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Howard Stutz
 

Galaxy Gaming acquires Prime Table Games

4 October 2011

LAS VEGAS, Nevada -- The Global Gaming Expo is often a game of one-upmanship among gambling equipment suppliers that use the industry's largest annual gathering to roll out new products or make major corporate announcements.

A Las Vegas-based table game company beat the big slot machine makers to the punch.

Monday, on the eve of G2E, Galaxy Gaming announced it was acquiring British-based rival Prime Table Games for $23 million. The transaction gives Galaxy, which distributes dozens of unique table games to casinos worldwide, a larger slice of the market.

The deal allows Galaxy to add more than 20 table game titles to its portfolio, including the rights to distribute Three Card Poker in the United Kingdom.

"Our strategic focus is on building recurring revenues," Galaxy Gaming Chief Executive Officer Robert Saucier said in a statement. "This acquisition is 100 percent accretive and is exactly on target with that mission."

Galaxy plans to display some of Prime Table Games products, along with games being acquired from Lakes Gaming in a separate transaction, in its booth at the G2E, which formally kicks off today .

The convention and trade show is at the Sands Expo and Convention Center for the first time after a decade at the Las Vegas Convention Center. G2E is expected to attract about 26,000 attendees. The event runs through Thursday and is closed to the public.

Over the past few years, investors have viewed G2E with optimism, hoping new games and gambling products displayed would translate into sales. The revenues produced by gaming manufacturers have declined since 2008 beTcause of the economy. Casino operators have been reluctant to spend money for upgrades to replace their slot machine floors with new games.

Janney Montgomery Scott gaming analyst Brian McGill said an optimistic view is not evident going into Tuesday.

"Sentiment surrounding the equipment space is extremely negative," McGill said. "Investors went from believing replacements were going to improve to now thinking more along the lines of flat. This is the first time in a long time we think that expectations are not only realistic for the industry, now we actually think sentiment may have shifted a bit too negative for the group."

If there is a shred of hope among equipment makers, it's due to expansion opportunities in new and existing markets. The opening of casinos in Ohio, Kansas and Maryland will drive any growth in 2012.

Meanwhile, racetracks in Ohio and various locations in Illinois could be adding slot machinelike video lottery terminals, while Massachusetts lawmakers are considering a gaming bill that would allow four casinos in the state.

McGill said two companies, International Game Technology and Bally Technologies, would benefit from sales of games and systems to service Canada's provincial lottery markets.

"The improved outlook for the 2012 pipeline is a positive for all of the manufacturers," McGill said. "We do not expect to see a material increase in replacement sales going forward. The investment community is now borderline pessimistic on the outlook."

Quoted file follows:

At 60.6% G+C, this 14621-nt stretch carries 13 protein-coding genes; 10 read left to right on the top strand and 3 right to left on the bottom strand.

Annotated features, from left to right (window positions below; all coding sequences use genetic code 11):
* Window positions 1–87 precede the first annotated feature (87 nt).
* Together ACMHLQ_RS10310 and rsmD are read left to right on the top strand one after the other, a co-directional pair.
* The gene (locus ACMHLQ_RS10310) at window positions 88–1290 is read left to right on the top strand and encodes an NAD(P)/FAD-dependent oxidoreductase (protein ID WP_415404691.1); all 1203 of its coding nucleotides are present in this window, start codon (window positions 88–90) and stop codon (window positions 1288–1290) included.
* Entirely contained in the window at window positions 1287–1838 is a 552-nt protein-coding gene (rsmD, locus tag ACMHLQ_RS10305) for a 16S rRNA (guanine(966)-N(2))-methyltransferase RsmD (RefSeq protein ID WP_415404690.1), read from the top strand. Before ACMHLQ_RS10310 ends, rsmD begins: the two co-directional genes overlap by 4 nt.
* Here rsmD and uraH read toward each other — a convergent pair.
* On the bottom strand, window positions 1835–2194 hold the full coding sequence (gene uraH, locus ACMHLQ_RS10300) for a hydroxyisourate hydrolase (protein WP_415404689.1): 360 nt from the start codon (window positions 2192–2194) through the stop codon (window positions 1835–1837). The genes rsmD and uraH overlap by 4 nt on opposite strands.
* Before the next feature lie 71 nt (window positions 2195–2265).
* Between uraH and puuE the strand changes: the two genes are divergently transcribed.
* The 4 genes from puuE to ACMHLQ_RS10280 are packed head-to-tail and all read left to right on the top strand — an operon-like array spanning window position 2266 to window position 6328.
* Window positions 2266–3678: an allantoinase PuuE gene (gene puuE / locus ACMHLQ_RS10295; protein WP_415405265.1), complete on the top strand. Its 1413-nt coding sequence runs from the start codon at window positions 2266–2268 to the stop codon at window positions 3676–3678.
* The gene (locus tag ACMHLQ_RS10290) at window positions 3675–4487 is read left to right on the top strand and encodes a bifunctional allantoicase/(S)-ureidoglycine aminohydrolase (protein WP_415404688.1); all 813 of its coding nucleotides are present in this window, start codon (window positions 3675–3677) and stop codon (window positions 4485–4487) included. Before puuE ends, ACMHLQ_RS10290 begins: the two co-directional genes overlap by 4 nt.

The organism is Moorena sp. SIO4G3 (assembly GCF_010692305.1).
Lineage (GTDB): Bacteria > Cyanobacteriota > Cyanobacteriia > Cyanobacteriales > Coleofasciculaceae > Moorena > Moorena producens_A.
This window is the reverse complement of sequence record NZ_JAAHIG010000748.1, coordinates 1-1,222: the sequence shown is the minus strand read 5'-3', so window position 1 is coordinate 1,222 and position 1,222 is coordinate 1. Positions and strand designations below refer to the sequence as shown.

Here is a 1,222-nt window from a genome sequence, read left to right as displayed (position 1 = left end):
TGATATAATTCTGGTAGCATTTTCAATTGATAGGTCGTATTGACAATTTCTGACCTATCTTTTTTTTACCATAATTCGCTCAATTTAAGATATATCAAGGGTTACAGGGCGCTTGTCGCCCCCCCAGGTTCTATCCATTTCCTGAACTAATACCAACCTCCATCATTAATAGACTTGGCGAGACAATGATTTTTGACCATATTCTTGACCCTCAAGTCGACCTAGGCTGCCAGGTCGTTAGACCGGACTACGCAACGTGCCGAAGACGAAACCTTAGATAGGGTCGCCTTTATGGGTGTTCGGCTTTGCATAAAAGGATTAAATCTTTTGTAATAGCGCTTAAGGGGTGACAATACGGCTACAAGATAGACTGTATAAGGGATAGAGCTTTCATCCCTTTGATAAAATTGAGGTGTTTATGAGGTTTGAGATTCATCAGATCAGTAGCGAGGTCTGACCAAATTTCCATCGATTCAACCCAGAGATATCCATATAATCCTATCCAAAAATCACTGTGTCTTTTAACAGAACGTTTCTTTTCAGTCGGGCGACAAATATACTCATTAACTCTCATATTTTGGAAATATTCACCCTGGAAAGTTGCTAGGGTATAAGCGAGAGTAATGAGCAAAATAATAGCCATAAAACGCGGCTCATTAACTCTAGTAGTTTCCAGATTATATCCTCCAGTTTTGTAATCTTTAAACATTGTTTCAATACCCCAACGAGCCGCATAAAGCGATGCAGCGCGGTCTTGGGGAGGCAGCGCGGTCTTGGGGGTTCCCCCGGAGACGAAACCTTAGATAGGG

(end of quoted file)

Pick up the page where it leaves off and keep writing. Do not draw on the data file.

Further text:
Still, G2E expects to be rich with industry news. The focal point of G2E is the trade show, which this year will cover 250,000 square feet and roughly 440 exhibitors, many of whom will dedicate all or part of their displays to Internet gaming.

Galaxy wasn't alone in the preshow announcements. Bally Technologies announced several new systems and slot machine contracts in the past week, including a systems deal on Monday in which the company will link 6,000 slot machines at Connecticut's Mohegan Sun casino.

Bally also announced a new business division, Bally Interactive, which will make the company's slot products available on mobile devices, the Internet and social media.

Also, IGT and Australian slot maker Aristocrat Leisure Ltd. announced a settlement to their intellectual property law suits. The companies will cross-license and joint market several products.

Galaxy Gaming's acquisition of Prime Table Games, which is subject to regulatory approvals, could double the company's revenue from games where it shares in profits with the casinos by the 2011 fourth quarter.

The key to the deal is Three Card Poker. Prime Table Games owner Derek Webb, who is considered one of the gaming industry's top table game developers, created the game. He sold the majority of the rights to distribute the game to Shuffle Master Inc., but retained control of the game in the United Kingdom.

Webb is a shareholder in Galaxy, which is publicly traded on the Over-the-Counter Bulletin Board.

"I have witnessed their commitment to increasing their distribution network," Webb said. "I believe … they will be able to fully leverage these assets to their fullest extent."

Last week, Galaxy Gaming agreed to acquire the table game assets of Lakes Gaming. The deal will give Galaxy four additional table game titles. Lakes Gaming operates casinos in the Midwest.

A sales price was not announced.
Galaxy Gaming acquires Prime Table Games is republished from GamingMeets.com.